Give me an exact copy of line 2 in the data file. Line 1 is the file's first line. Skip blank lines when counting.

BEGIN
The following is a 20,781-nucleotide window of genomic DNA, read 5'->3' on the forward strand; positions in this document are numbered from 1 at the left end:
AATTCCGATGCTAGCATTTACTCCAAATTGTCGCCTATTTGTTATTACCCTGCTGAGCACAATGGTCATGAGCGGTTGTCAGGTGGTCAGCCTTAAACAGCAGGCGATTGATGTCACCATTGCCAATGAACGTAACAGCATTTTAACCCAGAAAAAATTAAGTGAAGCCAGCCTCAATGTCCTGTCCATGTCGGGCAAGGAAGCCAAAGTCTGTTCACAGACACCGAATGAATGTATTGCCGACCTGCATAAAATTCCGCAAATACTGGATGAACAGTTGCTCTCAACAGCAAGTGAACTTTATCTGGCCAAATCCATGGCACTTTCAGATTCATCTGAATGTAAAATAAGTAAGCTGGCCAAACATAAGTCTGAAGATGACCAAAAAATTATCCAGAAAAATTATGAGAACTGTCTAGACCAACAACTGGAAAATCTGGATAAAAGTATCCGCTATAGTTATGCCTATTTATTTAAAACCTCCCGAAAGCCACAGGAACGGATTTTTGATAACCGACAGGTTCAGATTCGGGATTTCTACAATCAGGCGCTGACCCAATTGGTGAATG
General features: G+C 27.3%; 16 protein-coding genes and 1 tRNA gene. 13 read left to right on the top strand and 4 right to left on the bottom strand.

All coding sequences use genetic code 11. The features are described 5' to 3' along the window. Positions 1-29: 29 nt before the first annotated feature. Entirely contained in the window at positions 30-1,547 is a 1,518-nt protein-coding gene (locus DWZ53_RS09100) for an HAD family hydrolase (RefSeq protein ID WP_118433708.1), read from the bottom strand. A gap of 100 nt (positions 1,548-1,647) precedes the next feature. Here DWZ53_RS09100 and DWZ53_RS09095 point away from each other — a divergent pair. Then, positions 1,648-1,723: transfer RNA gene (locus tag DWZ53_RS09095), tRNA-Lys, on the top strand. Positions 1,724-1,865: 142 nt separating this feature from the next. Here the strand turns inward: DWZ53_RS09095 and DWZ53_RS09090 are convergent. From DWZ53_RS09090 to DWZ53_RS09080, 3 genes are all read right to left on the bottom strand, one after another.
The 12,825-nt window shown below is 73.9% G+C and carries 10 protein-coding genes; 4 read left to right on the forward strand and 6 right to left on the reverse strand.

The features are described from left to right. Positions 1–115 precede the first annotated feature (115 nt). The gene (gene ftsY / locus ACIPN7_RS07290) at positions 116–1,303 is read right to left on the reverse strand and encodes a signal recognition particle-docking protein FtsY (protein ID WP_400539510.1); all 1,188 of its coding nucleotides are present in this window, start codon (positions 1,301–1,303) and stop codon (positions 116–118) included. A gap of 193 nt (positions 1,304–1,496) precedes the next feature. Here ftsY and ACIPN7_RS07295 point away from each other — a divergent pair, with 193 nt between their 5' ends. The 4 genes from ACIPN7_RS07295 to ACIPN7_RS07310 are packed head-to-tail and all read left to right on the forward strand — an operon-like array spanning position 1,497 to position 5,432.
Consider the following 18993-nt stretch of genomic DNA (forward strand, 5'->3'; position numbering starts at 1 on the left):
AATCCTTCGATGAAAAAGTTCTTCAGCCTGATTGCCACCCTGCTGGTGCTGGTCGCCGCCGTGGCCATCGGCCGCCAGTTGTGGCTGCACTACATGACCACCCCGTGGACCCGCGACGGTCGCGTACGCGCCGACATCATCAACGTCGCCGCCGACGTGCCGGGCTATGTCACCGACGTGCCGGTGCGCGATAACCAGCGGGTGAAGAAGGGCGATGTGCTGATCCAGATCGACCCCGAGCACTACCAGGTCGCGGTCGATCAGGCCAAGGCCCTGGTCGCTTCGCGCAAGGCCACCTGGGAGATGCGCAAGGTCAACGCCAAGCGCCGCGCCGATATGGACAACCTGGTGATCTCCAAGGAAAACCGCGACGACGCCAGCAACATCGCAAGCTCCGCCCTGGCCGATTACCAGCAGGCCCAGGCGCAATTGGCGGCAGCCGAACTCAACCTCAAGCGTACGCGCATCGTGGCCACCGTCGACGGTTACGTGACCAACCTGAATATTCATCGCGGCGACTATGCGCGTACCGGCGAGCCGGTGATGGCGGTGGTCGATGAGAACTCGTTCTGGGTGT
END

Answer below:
AATTCCGATGCTAGCATTTACTCCAAATTGTCGCCTATTTGTTATTACCCTGCTGAGCACAATGGTCATGAGCGGTTGTCAGGTGGTCAGCCTTAAACAGCAGGCGATTGATGTCACCATTGCCAATGAACGTAACAGCATTTTAACCCAGAAAAAATTAAGTGAAGCCAGCCTCAATGTCCTGTCCATGTCGGGCAAGGAAGCCAAAGTCTGTTCACAGACACCGAATGAATGTATTGCCGACCTGCATAAAATTCCGCAAATACTGGATGAACAGTTGCTCTCAACAGCAAGTGAACTTTATCTGGCCAAATCCATGGCACTTTCAGATTCATCTGAATGTAAAATAAGTAAGCTGGCCAAACATAAGTCTGAAGATGACCAAAAAATTATCCAGAAAAATTATGAGAACTGTCTAGACCAACAACTGGAAAATCTGGATAAAAGTATCCGCTATAGTTATGCCTATTTATTTAAAACCTCCCGAAAGCCACAGGAACGGATTTTTGATAACCGACAGGTTCAGATTCGGGATTTCTACAATCAGGCGCTGACCCAATTGGTGAATG